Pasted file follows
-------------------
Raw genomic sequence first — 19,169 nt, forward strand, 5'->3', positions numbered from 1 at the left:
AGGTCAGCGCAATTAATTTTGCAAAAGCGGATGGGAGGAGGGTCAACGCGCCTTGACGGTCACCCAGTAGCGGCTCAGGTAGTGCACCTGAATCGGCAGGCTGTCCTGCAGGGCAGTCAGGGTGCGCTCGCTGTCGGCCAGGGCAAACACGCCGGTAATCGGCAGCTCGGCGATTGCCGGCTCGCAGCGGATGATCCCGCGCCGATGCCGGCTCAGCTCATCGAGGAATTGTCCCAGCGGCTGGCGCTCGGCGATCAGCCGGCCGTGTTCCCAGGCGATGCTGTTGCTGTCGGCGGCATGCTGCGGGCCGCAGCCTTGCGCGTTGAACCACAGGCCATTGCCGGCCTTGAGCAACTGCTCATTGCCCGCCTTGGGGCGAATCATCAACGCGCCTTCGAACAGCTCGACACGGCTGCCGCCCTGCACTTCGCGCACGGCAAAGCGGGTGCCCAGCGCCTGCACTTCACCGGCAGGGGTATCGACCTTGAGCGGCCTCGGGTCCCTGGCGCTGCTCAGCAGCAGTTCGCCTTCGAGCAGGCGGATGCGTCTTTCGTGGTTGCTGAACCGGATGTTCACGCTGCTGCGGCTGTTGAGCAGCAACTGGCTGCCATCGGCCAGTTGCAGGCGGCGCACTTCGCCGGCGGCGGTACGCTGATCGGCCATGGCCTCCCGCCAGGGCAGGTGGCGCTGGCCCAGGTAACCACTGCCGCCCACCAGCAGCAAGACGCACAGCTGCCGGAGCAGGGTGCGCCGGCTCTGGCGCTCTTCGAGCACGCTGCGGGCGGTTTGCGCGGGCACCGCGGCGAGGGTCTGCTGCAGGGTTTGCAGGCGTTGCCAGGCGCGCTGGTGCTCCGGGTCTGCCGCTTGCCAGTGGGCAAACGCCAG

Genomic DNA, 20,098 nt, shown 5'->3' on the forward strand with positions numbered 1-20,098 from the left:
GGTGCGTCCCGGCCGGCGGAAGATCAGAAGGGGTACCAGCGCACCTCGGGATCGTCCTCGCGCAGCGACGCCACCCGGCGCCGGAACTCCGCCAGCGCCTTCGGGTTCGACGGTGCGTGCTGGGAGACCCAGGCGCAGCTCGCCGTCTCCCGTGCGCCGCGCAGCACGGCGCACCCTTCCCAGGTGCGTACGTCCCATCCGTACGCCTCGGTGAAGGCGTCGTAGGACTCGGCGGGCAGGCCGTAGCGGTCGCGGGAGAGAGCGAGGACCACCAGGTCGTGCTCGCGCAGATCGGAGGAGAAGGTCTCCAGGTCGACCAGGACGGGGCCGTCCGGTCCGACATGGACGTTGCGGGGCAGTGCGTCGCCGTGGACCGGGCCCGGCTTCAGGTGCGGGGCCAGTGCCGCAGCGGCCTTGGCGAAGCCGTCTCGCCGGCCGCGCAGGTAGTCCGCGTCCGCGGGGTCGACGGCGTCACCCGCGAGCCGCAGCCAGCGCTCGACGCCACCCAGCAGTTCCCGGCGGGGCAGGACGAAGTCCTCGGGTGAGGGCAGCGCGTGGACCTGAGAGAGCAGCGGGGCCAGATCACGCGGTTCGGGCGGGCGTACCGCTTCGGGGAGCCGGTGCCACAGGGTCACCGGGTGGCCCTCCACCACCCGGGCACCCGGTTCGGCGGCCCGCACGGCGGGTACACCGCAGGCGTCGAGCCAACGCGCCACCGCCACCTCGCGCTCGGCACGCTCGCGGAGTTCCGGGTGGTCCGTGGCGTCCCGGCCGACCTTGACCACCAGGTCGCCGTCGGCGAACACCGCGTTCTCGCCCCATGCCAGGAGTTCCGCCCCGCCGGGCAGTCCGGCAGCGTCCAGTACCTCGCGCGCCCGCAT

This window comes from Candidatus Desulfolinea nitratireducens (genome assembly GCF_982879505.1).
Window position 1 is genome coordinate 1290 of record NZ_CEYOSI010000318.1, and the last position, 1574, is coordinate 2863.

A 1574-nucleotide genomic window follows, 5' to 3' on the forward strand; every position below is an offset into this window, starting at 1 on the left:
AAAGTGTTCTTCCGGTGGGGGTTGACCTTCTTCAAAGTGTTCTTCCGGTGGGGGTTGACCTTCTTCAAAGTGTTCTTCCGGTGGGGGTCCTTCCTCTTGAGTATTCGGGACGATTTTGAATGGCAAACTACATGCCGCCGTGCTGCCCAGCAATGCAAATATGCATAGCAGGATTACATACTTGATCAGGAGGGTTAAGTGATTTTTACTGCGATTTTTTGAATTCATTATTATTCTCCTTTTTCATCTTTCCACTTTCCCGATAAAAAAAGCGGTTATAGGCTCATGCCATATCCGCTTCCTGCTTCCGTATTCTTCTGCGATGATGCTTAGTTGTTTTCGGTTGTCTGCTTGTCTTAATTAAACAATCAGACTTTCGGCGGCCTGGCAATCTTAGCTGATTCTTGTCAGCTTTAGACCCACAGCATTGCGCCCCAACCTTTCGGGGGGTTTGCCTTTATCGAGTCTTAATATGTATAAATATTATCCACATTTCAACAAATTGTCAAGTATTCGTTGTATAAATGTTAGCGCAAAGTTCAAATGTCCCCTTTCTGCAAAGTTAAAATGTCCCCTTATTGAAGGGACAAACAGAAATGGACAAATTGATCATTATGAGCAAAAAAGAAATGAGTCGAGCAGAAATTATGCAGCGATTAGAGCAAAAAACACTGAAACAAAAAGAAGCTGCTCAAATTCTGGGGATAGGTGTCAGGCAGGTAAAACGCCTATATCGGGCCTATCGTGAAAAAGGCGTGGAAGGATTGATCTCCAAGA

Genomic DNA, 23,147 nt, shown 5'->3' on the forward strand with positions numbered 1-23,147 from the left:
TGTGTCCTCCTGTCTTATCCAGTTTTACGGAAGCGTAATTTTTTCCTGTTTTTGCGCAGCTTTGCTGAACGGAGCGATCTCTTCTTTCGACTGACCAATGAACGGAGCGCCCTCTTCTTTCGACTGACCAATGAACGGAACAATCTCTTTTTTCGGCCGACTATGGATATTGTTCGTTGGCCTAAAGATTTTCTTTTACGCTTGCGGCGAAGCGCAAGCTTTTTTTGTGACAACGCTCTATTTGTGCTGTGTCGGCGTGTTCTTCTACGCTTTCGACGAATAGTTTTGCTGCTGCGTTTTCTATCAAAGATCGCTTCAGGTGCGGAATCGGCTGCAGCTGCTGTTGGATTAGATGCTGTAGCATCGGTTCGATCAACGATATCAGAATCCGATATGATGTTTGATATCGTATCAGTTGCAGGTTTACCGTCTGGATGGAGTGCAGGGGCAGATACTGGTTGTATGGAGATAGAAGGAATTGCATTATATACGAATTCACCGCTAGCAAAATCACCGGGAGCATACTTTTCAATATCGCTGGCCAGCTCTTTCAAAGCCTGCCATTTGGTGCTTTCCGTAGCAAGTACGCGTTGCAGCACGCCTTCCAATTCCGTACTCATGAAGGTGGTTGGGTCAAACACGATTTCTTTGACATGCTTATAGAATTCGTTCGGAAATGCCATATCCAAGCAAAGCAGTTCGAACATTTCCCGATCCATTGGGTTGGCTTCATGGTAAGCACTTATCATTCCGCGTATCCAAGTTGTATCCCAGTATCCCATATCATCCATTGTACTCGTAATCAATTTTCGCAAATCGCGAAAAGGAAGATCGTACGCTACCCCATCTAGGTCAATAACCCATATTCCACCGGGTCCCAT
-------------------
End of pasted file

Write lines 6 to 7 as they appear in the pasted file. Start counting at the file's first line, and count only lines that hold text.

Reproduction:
Window position 1 is genome coordinate 1290 of record NZ_CEYOSI010000318.1, and the last position, 1574, is coordinate 2863.

A 1574-nucleotide genomic window follows, 5' to 3' on the forward strand; every position below is an offset into this window, starting at 1 on the left: